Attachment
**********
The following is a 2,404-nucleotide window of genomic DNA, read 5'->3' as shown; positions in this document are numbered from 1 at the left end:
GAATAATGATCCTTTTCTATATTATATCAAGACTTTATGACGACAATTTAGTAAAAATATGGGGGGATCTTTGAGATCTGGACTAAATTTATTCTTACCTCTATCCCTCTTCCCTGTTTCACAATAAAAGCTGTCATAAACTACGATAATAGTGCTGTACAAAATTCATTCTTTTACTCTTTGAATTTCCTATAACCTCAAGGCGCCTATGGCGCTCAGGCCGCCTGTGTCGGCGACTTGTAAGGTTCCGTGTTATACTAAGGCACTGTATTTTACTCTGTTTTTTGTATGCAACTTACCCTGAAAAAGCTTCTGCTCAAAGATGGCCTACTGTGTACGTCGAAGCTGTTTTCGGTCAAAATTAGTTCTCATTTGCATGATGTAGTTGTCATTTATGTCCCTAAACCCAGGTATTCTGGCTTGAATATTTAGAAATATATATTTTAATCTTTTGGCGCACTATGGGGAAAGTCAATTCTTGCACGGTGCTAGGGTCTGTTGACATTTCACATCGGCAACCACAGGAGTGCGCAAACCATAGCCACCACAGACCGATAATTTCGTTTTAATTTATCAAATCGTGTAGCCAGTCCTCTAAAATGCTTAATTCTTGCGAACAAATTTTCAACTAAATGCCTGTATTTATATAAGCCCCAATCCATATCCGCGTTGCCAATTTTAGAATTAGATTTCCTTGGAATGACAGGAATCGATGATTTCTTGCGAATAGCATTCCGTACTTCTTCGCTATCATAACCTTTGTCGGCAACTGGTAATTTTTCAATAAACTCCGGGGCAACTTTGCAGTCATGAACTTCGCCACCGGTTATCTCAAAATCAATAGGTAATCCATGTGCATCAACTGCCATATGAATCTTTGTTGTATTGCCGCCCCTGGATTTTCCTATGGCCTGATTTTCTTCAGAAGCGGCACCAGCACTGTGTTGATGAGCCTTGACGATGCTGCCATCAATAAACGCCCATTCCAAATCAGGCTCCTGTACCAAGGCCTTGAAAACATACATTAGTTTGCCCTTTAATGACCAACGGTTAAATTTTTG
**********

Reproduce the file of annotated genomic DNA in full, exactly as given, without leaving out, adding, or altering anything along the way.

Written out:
The following is a 2,404-nucleotide window of genomic DNA, read 5'->3' as shown; positions in this document are numbered from 1 at the left end:
GAATAATGATCCTTTTCTATATTATATCAAGACTTTATGACGACAATTTAGTAAAAATATGGGGGGATCTTTGAGATCTGGACTAAATTTATTCTTACCTCTATCCCTCTTCCCTGTTTCACAATAAAAGCTGTCATAAACTACGATAATAGTGCTGTACAAAATTCATTCTTTTACTCTTTGAATTTCCTATAACCTCAAGGCGCCTATGGCGCTCAGGCCGCCTGTGTCGGCGACTTGTAAGGTTCCGTGTTATACTAAGGCACTGTATTTTACTCTGTTTTTTGTATGCAACTTACCCTGAAAAAGCTTCTGCTCAAAGATGGCCTACTGTGTACGTCGAAGCTGTTTTCGGTCAAAATTAGTTCTCATTTGCATGATGTAGTTGTCATTTATGTCCCTAAACCCAGGTATTCTGGCTTGAATATTTAGAAATATATATTTTAATCTTTTGGCGCACTATGGGGAAAGTCAATTCTTGCACGGTGCTAGGGTCTGTTGACATTTCACATCGGCAACCACAGGAGTGCGCAAACCATAGCCACCACAGACCGATAATTTCGTTTTAATTTATCAAATCGTGTAGCCAGTCCTCTAAAATGCTTAATTCTTGCGAACAAATTTTCAACTAAATGCCTGTATTTATATAAGCCCCAATCCATATCCGCGTTGCCAATTTTAGAATTAGATTTCCTTGGAATGACAGGAATCGATGATTTCTTGCGAATAGCATTCCGTACTTCTTCGCTATCATAACCTTTGTCGGCAACTGGTAATTTTTCAATAAACTCCGGGGCAACTTTGCAGTCATGAACTTCGCCACCGGTTATCTCAAAATCAATAGGTAATCCATGTGCATCAACTGCCATATGAATCTTTGTTGTATTGCCGCCCCTGGATTTTCCTATGGCCTGATTTTCTTCAGAAGCGGCACCAGCACTGTGTTGATGAGCCTTGACGATGCTGCCATCAATAAACGCCCATTCCAAATCAGGCTCCTGTACCAAGGCCTTGAAAACATACATTAGTTTGCCCTTTAATGACCAACGGTTAAATTTTTG